HARPSWELL — The consensus among some town staff and committee members is that an aquaculture company has lost interest in building an indoor salmon farm at Mitchell Field.
“To the best of my knowledge, there’s no fish on the line,” Town Planner Mark Eyerman told the Mitchell Field Committee during a Monday discussion about updating the property’s 10-year-old master plan.
The insight came as little surprise to the panel, which had asked Eyerman if the revised plan should consider the future presence of Whole Oceans, a Portland-based aquaculture company that publicly expressed interest last November in building an indoor salmon farm on a portion of the property zoned for marine business.
The town acquired the expansive coastal property in 2001 from the U.S. Navy, which used it as a fuel depot; holdover structures still stud the property, which the public uses for passive recreational activities.
In the decade since the master plan was written, the town has planned around developing the field in advance of larger recreational and business-related goals. However, the only physical change to the site has been the construction of a bandstand gazebo, a project spearheaded by volunteers.
Whole Oceans was a prospective development, but Eyerman said the town hasn’t heard from the company in months – which the committee seemed to be aware of – and, to his knowledge, the proposal had “real constraints” in developing the property to meet the business’ utility needs.
Town Administrator Kristi Eiane has been the town’s contact for negotiations with Whole Oceans, but she declined on Tuesday to discuss the business negotiations or speculate about why the town hasn’t heard from the company. The town also contracts with Steve Levesque, director of the Midcoast Redevelopment Authority, to consult on business matters.
In April, Eiane said the company was still doing “due diligence in terms of evaluating the site,” but had no news to report.
In March, the town voted to demolish the field’s massive pier, a $5 million project that would transform coastal and upland portions of the property into a construction zone until mid-2019.
Regardless of the obstacles posed by the construction, Eyerman said Monday that unanswered questions regarding the site’s water and sewer capabilities have hampered development in general at Mitchell Field.
The field is not connected to public water and is serviced by one well, Eyerman said, meaning potential developers – Whole Oceans or others – might encounter hefty upfront investments in either a centralized water system or expanding the well, depending on the scale of the project.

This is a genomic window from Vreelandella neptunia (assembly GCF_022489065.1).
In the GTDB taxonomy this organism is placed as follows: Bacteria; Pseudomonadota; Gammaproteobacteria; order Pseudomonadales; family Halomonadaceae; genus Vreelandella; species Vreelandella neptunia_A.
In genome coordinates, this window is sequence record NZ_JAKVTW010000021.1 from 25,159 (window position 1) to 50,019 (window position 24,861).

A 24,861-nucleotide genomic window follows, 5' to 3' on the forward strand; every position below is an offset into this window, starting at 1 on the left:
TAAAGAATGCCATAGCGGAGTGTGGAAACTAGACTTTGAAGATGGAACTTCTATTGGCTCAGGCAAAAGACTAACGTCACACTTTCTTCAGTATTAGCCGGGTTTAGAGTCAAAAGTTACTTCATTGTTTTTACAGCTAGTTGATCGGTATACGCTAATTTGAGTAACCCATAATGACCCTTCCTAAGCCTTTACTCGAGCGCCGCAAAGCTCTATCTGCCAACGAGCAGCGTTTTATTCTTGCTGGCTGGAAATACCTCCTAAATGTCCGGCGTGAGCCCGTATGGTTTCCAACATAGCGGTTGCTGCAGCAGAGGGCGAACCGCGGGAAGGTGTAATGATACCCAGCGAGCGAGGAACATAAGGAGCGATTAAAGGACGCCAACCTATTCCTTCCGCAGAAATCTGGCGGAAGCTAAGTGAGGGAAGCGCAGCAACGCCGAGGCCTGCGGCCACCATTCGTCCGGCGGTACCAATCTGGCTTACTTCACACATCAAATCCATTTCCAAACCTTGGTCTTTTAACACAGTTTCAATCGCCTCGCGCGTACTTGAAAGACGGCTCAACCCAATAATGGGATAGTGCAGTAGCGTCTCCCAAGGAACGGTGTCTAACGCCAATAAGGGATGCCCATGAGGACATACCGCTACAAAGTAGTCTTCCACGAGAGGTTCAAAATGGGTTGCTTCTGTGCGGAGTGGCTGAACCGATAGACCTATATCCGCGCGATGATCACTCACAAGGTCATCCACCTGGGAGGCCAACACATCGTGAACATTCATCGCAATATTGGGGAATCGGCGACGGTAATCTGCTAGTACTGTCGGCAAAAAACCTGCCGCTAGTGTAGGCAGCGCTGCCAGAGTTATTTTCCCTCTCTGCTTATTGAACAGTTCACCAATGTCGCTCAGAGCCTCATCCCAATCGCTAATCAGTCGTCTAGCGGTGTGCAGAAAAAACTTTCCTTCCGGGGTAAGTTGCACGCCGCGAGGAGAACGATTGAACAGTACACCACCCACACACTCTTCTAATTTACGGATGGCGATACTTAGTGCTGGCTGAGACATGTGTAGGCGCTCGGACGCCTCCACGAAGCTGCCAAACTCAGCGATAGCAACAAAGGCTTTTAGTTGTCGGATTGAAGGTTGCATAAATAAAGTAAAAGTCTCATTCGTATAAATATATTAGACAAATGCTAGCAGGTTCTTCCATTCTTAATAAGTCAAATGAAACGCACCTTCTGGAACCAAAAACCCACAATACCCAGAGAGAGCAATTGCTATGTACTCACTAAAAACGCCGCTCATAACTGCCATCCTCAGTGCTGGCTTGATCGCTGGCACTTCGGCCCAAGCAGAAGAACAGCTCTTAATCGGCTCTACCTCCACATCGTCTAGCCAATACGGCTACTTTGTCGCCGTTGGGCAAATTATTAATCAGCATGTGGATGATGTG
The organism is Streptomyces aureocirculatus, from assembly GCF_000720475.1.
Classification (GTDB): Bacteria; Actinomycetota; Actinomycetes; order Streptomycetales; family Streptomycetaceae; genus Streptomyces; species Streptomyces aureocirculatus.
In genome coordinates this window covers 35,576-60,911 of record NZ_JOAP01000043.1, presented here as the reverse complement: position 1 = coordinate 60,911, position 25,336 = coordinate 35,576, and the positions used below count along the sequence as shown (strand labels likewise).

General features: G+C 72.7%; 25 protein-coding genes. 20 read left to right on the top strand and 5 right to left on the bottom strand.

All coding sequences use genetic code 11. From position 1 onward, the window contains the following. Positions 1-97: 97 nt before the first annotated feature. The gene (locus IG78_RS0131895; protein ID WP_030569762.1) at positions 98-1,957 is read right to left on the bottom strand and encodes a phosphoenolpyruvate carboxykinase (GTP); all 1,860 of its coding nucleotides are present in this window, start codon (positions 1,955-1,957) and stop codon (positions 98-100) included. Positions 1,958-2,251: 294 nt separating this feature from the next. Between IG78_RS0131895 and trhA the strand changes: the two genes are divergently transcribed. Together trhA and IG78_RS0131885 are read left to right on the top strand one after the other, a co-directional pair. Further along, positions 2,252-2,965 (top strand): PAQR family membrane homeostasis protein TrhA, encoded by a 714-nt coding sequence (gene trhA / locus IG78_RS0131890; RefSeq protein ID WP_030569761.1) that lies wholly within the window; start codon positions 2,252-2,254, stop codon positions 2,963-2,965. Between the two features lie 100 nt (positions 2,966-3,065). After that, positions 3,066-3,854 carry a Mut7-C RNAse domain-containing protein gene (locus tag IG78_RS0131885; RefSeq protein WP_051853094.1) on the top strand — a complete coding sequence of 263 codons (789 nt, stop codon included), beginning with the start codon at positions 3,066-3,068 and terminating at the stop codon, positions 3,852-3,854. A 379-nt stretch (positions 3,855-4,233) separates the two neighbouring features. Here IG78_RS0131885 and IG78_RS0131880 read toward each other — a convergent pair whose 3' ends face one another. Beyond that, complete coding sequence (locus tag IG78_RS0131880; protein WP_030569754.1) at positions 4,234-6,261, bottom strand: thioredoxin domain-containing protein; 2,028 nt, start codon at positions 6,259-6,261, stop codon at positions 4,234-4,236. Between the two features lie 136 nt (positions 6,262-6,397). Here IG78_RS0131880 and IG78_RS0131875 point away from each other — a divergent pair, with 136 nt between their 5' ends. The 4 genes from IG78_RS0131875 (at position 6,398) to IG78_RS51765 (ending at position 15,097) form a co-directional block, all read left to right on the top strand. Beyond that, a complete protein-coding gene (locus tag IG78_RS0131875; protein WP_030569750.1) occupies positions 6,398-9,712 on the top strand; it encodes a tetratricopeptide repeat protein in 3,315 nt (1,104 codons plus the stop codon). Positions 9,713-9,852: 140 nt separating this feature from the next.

Similar questions pertain to installing septic systems, he said.
Eyerman suggested that Mitchell Field might have been ill-suited or too costly an investment for a company like While Oceans, whose business model called for large amounts of water to flow through a recirculating tank system where the fish are kept.
The company apparently also anticipated problems running enough power from Brunswick to Harpswell through the electrical system along Harpswell Neck Road, Eyerman said.
But he noted that he was not a party to conversations with the company, and deferred to Eiane.
Responding to his assessment, Eiane was wary of attributing the company’s silence to obstacles posed by utilities.
“I know that they were looking into some of these costly infrastructure pieces, but there could have been other aspects as to why we’re not hearing from them,” she said.
Rob Piaso, the entrepreneur behind the salmon farm proposal, did not respond to calls or emails seeking comment.
Taking into account that costly investments in water and sewer might be “impediments” to other parties interested in the field, as Eyerman suggested, the committee decided Monday it wants more information about the property as a marketable asset.
In the opinion of one member, more information about the site’s capabilities of cost and sale will help the town promote the property better.
“You cannot solicit anyone until you understand what the asset is,” Nate Wildes said after the meeting.
First, the committee needs to understand what kinds of development the field can support, he said. From that pool, he continued, it can determine the kind of business that adheres to the town’s larger vision for the property.
While a 2012 report outlining the business district’s infrastructure already exists on the town website, the committee voted to ask selectmen to fund a study of the area’s water and sewer capabilities.
Eyerman recommended the study, estimated at $8,000, be performed by Gorrill Palmer, the town’s engineering firm.
The key difference between the new study and the old one, Eyerman said, would be seeing “whether it would be possible to use individual wells and septic systems that do not have the big upfront costs,” Eyerman wrote in a Tuesday email.
The 2012 report “looked at creating a central water system and a common sewage disposal system, both of which require significant upfront investments,” he said.
It’s not outside the realm of possibility that the town might make such investments in order to attract business, according to the chairman of the board of selectmen.
“I hold that as an open possibility,” Rick Daniel said Tuesday.
Although for the time being, Daniel said, he considers removal of the deteriorating pier the major “roadblock” in the way of development at the field.
A Portland-based business that once expressed interest in building a salmon farm on Mitchell Field in Harpswell hasn’t contacted the town in months, leading some town officials and volunteers to believe the prospect has evaporated.